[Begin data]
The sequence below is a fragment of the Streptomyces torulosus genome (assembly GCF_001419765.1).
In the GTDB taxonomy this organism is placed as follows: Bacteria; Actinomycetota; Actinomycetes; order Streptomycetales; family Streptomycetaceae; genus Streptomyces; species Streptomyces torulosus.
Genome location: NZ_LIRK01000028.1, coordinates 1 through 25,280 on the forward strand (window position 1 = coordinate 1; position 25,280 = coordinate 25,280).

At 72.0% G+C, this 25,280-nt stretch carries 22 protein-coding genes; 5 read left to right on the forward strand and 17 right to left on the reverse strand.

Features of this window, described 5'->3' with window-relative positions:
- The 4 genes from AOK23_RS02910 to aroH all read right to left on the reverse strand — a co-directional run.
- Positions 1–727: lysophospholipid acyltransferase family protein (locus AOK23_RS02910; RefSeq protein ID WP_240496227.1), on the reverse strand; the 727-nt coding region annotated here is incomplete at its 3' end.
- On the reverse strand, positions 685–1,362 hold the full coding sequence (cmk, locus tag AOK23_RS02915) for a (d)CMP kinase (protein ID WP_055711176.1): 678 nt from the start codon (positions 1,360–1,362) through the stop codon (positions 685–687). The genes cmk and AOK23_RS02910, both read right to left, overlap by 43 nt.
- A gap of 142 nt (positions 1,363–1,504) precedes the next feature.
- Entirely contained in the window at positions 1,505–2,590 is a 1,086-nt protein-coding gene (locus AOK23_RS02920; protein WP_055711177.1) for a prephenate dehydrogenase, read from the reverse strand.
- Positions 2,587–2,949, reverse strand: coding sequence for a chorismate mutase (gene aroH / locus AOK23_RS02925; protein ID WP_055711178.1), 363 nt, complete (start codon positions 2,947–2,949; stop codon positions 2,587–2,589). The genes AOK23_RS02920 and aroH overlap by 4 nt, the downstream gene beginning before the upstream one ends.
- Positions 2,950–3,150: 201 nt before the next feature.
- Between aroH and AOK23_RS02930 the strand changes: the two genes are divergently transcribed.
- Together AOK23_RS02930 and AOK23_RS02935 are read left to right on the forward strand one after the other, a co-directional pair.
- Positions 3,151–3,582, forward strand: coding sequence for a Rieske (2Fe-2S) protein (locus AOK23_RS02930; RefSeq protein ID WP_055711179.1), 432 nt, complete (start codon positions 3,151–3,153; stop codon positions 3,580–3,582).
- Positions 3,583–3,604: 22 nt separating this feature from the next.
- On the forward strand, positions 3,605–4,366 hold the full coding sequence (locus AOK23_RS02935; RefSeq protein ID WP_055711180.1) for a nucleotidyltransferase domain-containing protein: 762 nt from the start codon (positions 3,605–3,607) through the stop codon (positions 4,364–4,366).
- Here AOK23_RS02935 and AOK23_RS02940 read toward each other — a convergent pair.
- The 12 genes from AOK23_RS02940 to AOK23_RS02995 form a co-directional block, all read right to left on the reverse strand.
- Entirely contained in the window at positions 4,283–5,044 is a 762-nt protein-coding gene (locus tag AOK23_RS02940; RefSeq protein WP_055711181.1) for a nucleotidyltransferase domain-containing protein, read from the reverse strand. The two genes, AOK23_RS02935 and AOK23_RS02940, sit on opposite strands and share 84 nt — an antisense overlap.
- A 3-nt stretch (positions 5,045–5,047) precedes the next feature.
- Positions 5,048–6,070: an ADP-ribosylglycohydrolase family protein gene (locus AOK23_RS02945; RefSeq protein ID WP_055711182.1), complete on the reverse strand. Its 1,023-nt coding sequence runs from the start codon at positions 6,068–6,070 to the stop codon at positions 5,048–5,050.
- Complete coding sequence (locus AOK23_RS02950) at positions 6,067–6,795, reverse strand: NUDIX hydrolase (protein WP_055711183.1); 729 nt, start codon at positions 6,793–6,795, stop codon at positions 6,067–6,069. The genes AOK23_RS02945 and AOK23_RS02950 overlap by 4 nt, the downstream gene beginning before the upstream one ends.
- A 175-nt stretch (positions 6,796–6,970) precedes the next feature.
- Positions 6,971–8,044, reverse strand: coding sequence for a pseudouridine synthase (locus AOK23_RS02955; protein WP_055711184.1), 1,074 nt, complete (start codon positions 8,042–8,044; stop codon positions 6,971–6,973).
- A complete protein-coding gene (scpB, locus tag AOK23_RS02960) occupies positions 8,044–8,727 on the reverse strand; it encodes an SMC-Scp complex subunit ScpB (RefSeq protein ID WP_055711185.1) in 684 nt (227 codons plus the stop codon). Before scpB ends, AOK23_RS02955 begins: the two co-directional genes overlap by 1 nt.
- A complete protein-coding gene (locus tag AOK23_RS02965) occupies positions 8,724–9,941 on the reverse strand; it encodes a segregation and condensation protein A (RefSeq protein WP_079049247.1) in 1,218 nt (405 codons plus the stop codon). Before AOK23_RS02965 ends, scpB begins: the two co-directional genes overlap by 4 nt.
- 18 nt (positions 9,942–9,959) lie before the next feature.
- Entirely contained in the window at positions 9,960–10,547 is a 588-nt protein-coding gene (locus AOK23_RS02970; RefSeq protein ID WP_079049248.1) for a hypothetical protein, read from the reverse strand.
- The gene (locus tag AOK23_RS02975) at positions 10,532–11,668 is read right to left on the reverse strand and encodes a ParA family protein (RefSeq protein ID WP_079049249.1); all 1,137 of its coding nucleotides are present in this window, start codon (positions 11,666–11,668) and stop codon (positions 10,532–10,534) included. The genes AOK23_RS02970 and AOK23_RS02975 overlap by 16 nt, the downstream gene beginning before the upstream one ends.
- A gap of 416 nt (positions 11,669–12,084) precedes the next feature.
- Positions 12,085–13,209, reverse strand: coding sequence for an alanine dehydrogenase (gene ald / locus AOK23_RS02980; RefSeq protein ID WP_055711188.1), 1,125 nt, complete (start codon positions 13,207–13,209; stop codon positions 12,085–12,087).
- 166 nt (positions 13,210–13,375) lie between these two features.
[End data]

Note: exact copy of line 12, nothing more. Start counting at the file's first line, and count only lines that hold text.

- Positions 2,950–3,150: 201 nt before the next feature.